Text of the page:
Using Statistics to Drive Sound Policy

This morning I delivered a speech (pdf) at a Joint Symposium of the Committee on National Statistics and the American Academy of Political and Social Science on a topic near to my (admittedly wonkish) heart—the role of Federal statistics in developing and executing good public policy.

As I’ve noted in this space before, OMB wears many hats.  Among OMB’s lesser known roles is oversight of the Federal statistical system—a range of agencies that produce the data that drive nearly all aspects of what we do as a government.

The President has made it very clear that policy decisions should be driven by evidence – accentuating the role of Federal statistics as a resource for policymakers.  Robust, unbiased data are the first step toward addressing our long-term economic needs and key policy priorities.

In my speech this morning, I noted two particular areas where more and better data would be useful: health care and education.  In health care, bending the curve on cost growth will require more information about how we’re spending our health dollars, the health outcomes we’re producing, and how specific interventions rank against alternative treatments.  In education, better longitudinal data on the progress of individual students, which can be linked to specific programs and teachers, will go a long way to helping us understand what works better – and what doesn’t -- and as a result, where to target scarce resources to bolster student achievement.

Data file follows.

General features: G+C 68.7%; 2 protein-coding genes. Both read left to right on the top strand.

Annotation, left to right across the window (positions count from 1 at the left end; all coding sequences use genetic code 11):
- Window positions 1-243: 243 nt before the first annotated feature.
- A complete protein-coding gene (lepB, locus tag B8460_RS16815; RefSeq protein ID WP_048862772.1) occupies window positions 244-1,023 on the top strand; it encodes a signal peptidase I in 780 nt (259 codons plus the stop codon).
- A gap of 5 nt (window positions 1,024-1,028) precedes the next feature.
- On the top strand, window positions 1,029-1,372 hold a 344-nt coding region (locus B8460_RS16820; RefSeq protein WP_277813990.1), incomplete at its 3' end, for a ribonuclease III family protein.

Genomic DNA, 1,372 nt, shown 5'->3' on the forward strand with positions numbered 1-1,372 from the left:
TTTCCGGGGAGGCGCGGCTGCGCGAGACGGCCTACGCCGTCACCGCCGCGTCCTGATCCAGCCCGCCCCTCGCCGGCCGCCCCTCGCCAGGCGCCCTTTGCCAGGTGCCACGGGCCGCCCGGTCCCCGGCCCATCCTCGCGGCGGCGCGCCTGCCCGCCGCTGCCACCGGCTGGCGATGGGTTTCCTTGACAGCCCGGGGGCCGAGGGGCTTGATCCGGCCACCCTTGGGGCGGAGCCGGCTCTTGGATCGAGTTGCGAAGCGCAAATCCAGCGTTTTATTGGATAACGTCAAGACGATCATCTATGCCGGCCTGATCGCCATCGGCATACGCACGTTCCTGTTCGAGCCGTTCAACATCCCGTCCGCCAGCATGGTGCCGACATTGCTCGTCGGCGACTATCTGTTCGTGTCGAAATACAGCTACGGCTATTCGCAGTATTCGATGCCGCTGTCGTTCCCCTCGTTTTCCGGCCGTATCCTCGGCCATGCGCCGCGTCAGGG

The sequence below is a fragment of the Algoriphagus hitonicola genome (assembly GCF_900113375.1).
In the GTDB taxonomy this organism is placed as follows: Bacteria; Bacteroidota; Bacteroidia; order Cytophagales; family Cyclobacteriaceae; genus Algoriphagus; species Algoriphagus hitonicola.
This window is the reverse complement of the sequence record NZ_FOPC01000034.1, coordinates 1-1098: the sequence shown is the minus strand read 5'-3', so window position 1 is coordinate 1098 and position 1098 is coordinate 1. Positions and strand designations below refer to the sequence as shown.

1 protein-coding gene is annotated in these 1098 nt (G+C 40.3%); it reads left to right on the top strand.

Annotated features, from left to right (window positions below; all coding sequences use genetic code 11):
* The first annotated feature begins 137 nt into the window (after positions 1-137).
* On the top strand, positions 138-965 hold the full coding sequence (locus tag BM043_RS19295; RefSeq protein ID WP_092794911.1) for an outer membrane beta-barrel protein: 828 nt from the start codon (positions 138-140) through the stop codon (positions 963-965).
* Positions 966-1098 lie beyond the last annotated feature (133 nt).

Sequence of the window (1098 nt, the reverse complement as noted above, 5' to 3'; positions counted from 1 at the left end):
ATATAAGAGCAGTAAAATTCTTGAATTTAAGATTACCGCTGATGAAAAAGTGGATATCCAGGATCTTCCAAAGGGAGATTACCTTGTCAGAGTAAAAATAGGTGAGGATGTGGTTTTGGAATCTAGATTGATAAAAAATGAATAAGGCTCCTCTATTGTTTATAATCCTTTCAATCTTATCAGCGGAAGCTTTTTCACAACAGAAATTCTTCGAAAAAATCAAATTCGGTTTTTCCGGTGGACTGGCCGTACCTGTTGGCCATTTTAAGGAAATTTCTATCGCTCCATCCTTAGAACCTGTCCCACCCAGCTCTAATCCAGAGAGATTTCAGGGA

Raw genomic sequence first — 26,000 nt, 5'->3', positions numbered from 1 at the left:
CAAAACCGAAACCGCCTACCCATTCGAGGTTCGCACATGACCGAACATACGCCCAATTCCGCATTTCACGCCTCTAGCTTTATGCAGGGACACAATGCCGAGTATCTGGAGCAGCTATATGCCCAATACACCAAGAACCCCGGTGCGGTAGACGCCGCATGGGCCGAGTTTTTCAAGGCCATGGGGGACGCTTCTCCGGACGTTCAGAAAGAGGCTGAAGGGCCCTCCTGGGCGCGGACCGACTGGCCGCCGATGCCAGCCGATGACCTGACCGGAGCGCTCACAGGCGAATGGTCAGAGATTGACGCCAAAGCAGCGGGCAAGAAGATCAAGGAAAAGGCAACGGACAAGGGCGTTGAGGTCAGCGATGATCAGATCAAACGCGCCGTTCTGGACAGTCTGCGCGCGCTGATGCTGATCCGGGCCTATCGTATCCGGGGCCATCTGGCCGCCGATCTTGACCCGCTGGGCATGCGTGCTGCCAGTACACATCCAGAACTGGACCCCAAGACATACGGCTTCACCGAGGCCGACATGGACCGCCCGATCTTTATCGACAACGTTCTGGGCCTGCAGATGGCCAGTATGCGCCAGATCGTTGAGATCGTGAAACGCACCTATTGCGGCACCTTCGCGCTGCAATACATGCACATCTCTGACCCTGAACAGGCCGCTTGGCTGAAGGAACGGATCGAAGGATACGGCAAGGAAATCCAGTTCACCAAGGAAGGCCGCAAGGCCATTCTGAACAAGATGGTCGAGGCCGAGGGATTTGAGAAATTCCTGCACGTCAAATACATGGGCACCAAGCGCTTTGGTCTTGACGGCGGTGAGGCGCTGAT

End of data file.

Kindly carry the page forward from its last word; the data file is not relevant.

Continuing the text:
Sound data by themselves are not sufficient to create sound public policy decisions, but the Administration has been clear that data – importantly including the stream of data that comes from Federal statistical sources -- and evidence are a necessary and crucial component in our policy process.  

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